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Zhores Alferov 1930-2019

05 Mar 2019

Nobel laureate won share of physics prize in 2000 for his critical work on the development of laser diodes.

Zhores Alferov, whose independent development of semiconductor laser structures earned him a Nobel prize in physics, has died at the age of 88.

Recognized by the Nobel committee in 2000, Alferov shared that year’s award with fellow laser developer Herbert Kroemer and integrated circuit pioneer Jack Kilby, for work that collectively helped usher in a revolution in information technology and modern communications.

Alferov’s key contribution involved producing the advanced semiconductor heterostructures – ultrathin layers of slightly different compounds – that were, unlike silicon, able to emit light.

The high-speed lasers and optoelectronic devices that resulted from his and Kroemer’s efforts have ended up underpinning optical communications and the internet.

Double heterostructures
Born in Vitebsk, Russia, in 1930, Alferov studied physics at the V. I. Ulyanov (Lenin) Electrotechnical Institute in Leningrad (now St. Petersburg), before joining the hugely influential Ioffe Physical-Technical Institute.

After earning his doctorate in 1970, Alferov spent the rest of his career at Ioffe, and in 1987 became the institute’s director. He would also lead the Leningrad-St. Petersburg branch of the Russian Academy of Sciences, and aside from the Nobel won numerous other awards.

In the early 1960s, Alferov filed a patent application describing the principle of the double-heterostructure (DHS) laser diode. The approach confines photons to an active region of the layered semiconductor structure, while acting like an optical waveguide, to generate laser emission.

Critically, Alferov’s group at Ioffe was able to both reduce the threshold current of such devices and enable continuous-wave (CW) operation without the need for cooling – helping make the lasers practical devices suited to commercial deployment. The team published details of a pulsed laser in 1968, and a CW device operating at room temperature in 1970.

Coming at the height of Cold War tensions, and with no direct interaction between US and Russian researchers, groups at Bell Laboratories, RCA, and IBM developed similar devices independently.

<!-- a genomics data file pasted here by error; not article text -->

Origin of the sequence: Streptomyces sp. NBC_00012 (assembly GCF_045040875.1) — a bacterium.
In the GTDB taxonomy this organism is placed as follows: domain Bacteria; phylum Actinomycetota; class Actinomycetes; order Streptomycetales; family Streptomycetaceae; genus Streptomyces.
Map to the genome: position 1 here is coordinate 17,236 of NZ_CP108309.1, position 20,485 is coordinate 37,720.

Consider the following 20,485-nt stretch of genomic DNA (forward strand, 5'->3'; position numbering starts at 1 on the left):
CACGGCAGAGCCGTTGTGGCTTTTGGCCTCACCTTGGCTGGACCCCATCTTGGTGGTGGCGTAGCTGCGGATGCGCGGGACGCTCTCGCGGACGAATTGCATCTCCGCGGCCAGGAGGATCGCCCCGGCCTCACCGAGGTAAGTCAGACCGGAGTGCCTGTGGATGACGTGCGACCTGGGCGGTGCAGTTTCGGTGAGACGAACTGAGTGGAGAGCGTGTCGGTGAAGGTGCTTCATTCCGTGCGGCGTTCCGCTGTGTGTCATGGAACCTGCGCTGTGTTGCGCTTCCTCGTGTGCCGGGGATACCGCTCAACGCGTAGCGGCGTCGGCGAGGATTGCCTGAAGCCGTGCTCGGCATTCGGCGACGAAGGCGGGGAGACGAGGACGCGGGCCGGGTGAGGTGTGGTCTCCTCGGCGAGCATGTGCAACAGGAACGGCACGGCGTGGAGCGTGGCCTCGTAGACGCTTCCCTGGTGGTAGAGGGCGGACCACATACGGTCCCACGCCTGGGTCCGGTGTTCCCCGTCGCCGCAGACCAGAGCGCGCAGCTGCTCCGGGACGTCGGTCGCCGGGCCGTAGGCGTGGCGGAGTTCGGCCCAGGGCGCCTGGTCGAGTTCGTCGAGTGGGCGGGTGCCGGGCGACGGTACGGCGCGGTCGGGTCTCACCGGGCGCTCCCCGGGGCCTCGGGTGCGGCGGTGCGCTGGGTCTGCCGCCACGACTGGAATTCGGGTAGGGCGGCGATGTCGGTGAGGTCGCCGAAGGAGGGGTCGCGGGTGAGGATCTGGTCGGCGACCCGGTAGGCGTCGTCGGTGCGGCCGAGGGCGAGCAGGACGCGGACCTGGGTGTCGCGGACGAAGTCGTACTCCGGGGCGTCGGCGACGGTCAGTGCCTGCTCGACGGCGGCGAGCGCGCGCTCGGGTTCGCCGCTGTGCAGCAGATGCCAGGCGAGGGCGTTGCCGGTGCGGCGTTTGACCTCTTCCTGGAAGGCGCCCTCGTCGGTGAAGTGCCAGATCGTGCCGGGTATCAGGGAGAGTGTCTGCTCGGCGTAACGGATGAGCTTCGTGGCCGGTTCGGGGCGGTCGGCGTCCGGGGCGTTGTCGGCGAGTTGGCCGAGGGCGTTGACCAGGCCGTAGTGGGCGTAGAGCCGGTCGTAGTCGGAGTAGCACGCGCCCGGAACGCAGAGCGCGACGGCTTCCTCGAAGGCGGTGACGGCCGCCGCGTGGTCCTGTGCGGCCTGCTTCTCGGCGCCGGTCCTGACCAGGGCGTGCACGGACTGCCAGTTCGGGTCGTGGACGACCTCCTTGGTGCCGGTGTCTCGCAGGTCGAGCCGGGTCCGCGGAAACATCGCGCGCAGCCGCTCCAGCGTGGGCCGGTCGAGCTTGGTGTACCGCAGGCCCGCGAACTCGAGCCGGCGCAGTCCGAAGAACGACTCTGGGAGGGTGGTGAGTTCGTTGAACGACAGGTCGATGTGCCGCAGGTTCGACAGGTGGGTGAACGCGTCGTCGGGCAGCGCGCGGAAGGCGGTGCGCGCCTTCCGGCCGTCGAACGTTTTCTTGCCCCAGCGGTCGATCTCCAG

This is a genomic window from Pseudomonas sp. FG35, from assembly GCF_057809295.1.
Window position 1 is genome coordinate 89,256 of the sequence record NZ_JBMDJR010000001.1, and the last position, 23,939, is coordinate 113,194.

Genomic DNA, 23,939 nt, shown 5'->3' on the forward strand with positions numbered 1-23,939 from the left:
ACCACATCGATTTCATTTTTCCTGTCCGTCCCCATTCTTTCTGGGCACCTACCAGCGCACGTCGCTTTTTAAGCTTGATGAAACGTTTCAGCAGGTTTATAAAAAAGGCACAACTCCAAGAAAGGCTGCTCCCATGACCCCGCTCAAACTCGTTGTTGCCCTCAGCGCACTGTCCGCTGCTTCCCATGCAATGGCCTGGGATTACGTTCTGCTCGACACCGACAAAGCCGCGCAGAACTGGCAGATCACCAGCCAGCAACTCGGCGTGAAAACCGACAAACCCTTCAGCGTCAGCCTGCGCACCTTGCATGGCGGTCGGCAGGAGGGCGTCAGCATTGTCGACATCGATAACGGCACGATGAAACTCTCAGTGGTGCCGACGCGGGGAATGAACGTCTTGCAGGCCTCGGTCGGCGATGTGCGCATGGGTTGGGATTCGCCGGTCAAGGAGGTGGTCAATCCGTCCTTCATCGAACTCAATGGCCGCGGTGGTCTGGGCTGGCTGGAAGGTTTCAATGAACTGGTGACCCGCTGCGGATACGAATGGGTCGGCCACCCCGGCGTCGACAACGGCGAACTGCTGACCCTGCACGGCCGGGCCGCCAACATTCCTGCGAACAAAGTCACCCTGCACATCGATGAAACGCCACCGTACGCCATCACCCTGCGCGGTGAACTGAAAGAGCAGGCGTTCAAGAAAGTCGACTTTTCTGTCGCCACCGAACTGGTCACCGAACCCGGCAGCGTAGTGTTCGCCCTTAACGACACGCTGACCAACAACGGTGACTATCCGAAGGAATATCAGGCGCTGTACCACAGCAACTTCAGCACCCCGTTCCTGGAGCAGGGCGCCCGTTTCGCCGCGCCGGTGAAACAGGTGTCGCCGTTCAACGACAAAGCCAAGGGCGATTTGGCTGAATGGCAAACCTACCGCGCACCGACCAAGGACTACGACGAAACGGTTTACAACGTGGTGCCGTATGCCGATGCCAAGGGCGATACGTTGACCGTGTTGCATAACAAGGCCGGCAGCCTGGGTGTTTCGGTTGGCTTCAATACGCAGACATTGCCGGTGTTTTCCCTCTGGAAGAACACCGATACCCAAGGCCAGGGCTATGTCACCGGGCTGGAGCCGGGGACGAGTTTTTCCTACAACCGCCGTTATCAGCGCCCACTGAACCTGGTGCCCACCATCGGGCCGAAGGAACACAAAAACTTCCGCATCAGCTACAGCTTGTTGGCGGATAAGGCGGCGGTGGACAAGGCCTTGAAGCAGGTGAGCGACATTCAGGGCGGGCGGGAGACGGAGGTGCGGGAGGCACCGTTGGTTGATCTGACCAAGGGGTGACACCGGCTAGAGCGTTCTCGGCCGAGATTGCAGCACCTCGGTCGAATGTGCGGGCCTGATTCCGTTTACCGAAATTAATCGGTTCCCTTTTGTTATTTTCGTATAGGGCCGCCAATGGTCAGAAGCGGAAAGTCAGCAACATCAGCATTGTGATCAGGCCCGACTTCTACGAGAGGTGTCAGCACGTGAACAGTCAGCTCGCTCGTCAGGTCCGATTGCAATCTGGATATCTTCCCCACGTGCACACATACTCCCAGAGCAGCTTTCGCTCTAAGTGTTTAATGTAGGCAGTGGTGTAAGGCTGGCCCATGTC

“Of utmost importance was, beyond doubt, making low-threshold, room-temperature operating lasers on a DHS that had been suggested by us as far back as 1963,” recalled Alferov in his Nobel biography.

“The approach developed by M.B. Panish and I. Hayashi (Bell Telephone) as well as by H. Kressel (RCA) was different from that of ours since they offered to use a single p-AlGaAs-p-GaAs heterostructure in lasers, which made their approach rather limited.

“In 1968-1969, we virtually realized all the ideas on control of the electron and light fluxes in classical heterostructures based on the arsenide-gallium-arsenide aluminum system.”

The importance of science
Alferov also wrote that achieving the first room-temperature, CW operation of the laser diode structure was, in his opinion, a rare example of open and friendly competition between laboratories belonging to the “antagonistic great powers” of the time.

“We won the competition overtaking by a month Panish’s group in Bell Telephone,” Alferov added. “[The] significance of obtaining the CW regime had the connection first and foremost with working out an optical fiber with low losses, as well as the creation of our DHS lasers, which resulted in [the] appearance and rapid development of optical fiber communication.”

Shortly after that key breakthrough, Alferov was able to spend six months working with fellow optoelectronics pioneer Nick Holonyak - inventor of the first visible-range LED and laser diode - at the University of Illinois.

Reflecting more widely on the importance of scientific research in his Nobel biography, Alferov wrote:

“All that had been made by human beings, in principle, was made due to science. And if our country’s choice is to be a Great Power, Russia will be the great power not because of the nuclear potential, not because of faith in God or president, or western investments but thanks to the labor of the nation, faith in knowledge and science, and thanks to the maintenance and development of scientific potential and education.”

Alferov, who in 2015 gave a presentation during the launch ceremony for the International Year of Light at UNESCO headquarters in Paris, died March 1. He is survived by his wife and three children.

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